Is Microsoft attempting to solve a problem which is already been solved by TV manufacturers? Facing many competing platforms, it would seem that console manufacturers really have to stay on their toes these days in order to remain viable. Not only do we have a slew of devices dropping onto markets every few months (think tablets, smartphones and PC’s), but there’s also a new outside threat – Smart TV’s.
In fact, it could be argued that these new intelligent televisions are doubly dangerous, since they also tend to be used in tandem with gaming consoles. So, what’s the threat, you ask? Simply put, it’s that newer Smart TV’s are beginning to take advantage of such things as cloud gaming (as well as increased support of popular apps, etc.) The truth is that the average person only has so much time and money to spend. With the release of every new product, game, service, app, movie and program, the average person’s schedule fills up rather quickly.
In other words, it’s not outside the realm of reason to assume that we will eventually reach a point where there are so many choices in terms of electronics and entertainment that most everyone will begin looking for a way to simplify their lives and purchasing habits. Case in point - the success of internet streaming services like Netflix, which gives its users the ability to tap into a vast library of content; signing up with them might allow a person to forgo the need for cable TV services and the like, for example. Rather than spend thousands on building a library of their own (which also requires a lot of floor space, mind you) they can have one delivery platform which takes care of their entertainment needs.
What does all this talk of streaming services have to do with Smart TV’s and the Xbox ONE, you ask? Consider that Microsoft’s new console is said to take advantage of cloud gaming technologies and many TV manufacturers are also moving in the same direction – it’s clear that a bit of a rub might develop here. If Smart TV producers begin to expand into gaming (especially cloud gaming) in any major way it could very likely impact consoles in a negative way, especially those with weaker sales figures (i.e. – the Xbox ONE). Looking for a new smart TV that will also be good for gaming? Read our Top Smart TVs for next-generation gaming (LCD and Plasma) article.
Looking at many of LG’s new TV’s which facilitate the use of GameNow (cloud gaming), it’s not hard to see why consumers might be apt to forgo consoles entirely. Ask yourself - if it were possible to deliver gaming content that was on par with that of a console like the PS3 or greater (without having to purchase any additional hardware), and it was done entirely through your Smart TV, wouldn’t you also be interested? In short, this seems to be the direction that things are headed, especially considering how cloud gaming actually works. After experimenting with Gaikai, it’s clear that all you need to take advantage of this emerging technology is some type of browser / OS, since all the hardware processes are handled remotely. In other words, we might see many new low-cost or even free services being offered by top Smart TV manufacturers in an effort to steal sales away from console makers.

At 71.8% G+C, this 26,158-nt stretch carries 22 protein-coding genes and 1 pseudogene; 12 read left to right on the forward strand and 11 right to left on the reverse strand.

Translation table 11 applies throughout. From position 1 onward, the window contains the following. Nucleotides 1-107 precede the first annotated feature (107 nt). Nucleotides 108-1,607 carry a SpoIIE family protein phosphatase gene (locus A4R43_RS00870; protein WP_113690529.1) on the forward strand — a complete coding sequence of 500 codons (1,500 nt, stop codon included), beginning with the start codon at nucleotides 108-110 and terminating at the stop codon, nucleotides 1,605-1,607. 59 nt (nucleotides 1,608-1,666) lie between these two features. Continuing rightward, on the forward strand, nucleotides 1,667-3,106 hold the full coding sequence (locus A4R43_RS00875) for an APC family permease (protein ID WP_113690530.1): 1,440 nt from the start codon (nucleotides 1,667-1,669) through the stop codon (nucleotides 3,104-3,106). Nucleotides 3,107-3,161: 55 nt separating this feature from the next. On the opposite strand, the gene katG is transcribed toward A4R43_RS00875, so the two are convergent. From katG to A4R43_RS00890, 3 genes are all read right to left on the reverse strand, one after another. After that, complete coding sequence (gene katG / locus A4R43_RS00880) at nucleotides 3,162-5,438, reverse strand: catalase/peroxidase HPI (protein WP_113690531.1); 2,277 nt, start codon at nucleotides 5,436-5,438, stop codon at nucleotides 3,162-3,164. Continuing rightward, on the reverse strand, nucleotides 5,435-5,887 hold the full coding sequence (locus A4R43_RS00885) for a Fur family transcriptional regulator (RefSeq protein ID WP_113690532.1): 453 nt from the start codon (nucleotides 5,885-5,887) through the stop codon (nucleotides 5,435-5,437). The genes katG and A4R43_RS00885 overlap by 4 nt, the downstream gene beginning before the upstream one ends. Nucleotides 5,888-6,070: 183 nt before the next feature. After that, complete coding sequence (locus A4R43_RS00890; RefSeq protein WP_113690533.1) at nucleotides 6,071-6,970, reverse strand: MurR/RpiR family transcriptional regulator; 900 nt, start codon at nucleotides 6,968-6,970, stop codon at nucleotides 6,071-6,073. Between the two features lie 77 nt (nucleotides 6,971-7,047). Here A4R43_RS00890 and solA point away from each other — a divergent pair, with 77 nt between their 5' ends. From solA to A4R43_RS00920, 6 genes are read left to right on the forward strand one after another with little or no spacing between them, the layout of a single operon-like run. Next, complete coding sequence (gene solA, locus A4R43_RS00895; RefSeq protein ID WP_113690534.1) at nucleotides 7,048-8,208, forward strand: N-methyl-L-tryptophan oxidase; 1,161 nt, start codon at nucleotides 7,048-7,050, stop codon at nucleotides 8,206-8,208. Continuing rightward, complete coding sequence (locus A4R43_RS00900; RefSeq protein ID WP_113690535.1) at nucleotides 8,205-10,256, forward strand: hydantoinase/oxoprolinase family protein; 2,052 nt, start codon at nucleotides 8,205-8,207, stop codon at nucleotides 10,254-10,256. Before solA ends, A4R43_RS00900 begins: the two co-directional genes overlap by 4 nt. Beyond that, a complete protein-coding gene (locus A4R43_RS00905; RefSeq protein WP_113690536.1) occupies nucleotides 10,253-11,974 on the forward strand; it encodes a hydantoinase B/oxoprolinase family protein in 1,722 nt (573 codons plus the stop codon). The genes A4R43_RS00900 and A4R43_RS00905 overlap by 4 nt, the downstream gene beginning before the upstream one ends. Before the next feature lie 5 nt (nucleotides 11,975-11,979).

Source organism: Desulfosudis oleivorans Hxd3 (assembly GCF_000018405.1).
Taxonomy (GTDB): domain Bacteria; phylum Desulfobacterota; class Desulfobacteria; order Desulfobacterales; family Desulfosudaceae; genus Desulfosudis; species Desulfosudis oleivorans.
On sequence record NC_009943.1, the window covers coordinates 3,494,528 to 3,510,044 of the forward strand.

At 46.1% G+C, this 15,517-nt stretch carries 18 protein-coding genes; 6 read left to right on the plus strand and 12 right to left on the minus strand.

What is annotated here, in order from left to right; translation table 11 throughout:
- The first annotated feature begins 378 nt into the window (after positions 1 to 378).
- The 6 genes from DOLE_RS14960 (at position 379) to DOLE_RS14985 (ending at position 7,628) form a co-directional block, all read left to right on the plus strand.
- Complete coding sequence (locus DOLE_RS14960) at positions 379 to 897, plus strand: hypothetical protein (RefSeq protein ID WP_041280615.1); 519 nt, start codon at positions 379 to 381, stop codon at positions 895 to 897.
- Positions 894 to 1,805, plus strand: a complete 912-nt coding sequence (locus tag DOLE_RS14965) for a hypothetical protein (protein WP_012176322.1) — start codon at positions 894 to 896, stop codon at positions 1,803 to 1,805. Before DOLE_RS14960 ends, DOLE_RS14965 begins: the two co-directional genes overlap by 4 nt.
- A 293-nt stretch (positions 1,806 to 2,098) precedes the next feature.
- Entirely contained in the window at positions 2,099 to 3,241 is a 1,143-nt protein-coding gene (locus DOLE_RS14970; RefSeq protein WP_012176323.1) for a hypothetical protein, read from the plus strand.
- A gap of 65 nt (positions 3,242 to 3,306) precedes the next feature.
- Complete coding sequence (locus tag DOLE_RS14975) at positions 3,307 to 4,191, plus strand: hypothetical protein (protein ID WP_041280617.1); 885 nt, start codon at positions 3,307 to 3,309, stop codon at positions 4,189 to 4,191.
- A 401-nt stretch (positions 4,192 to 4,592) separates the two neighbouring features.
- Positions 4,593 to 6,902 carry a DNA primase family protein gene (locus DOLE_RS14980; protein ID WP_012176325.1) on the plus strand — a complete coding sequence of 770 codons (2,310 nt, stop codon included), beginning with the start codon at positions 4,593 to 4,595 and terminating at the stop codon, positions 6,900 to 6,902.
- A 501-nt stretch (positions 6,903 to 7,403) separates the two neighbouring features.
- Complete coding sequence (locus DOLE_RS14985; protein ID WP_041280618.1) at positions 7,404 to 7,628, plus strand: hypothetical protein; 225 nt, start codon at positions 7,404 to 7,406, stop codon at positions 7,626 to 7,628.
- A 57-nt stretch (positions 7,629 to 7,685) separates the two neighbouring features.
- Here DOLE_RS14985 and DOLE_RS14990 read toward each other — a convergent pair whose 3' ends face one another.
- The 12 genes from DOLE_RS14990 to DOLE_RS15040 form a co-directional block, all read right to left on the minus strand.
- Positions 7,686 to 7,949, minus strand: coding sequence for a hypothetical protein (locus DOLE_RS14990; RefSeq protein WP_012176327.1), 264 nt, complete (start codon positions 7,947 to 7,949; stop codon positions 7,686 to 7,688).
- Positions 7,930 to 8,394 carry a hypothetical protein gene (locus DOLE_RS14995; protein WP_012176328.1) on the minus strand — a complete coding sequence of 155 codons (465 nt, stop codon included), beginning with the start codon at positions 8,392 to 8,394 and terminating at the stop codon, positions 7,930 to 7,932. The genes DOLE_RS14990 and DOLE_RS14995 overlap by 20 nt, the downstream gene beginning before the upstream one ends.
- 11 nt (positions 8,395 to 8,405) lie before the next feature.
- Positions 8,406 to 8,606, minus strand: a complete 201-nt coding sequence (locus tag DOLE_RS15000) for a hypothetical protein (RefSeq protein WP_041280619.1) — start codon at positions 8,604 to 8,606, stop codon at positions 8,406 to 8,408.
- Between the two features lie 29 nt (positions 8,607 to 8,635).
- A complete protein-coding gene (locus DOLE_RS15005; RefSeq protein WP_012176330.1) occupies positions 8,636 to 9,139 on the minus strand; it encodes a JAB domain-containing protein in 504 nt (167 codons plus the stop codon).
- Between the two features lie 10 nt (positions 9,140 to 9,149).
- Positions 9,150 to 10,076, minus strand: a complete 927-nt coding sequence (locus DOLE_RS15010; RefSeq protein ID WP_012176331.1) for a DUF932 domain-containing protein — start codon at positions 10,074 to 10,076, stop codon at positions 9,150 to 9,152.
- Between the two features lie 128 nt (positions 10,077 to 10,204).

Of course not everyone agrees with this assertion, industry analysts such as those employed by the International Data Corporation (IDC) maintain that such notions might not be slightly off-track. Lewis Ward, research manager of IDC's Gaming service commented that
"The console ecosystem is in a state of flux since these platforms need to support an ever-growing array of non-gaming features and services at the same time that game distribution and monetization is moving in a digital direction…at the same time, it doesn't appear that alternative platforms (set-top boxes from cable companies, Web-connected smart TVs) are positioned to materially disrupt the trajectory of the big 3 console OEM’s in 2013 or 2014.” According to Mr. Ward, “Discs will remain the console game revenue mainstay for years to come."
Certainly there are some valid considerations there, as stated, but one thing that researchers might not have considered is the overall speed with which the development of these technologies is moving. In a very short amount of time we’ve seen HD gaming explode and give way to new things like cloud-based delivery systems, some of which could seriously shake up the entire video game industry.
Additionally, both the Xbox ONE and the PS4 are now implementing cloud-based tech in order to facilitate their normal operation, thereby helping to “standardize” such approaches to content delivery. Once such things become commonplace, more and more device manufacturers will want on board (Smart TV producers being chief among them) and consumers might even come to expect these services to already be integrated. Call it wishful thinking if you like, but seeing as how rapid change is a fixture in consumer electronics and the technology already exists (and works), it’s a future that’s definitely worth considering.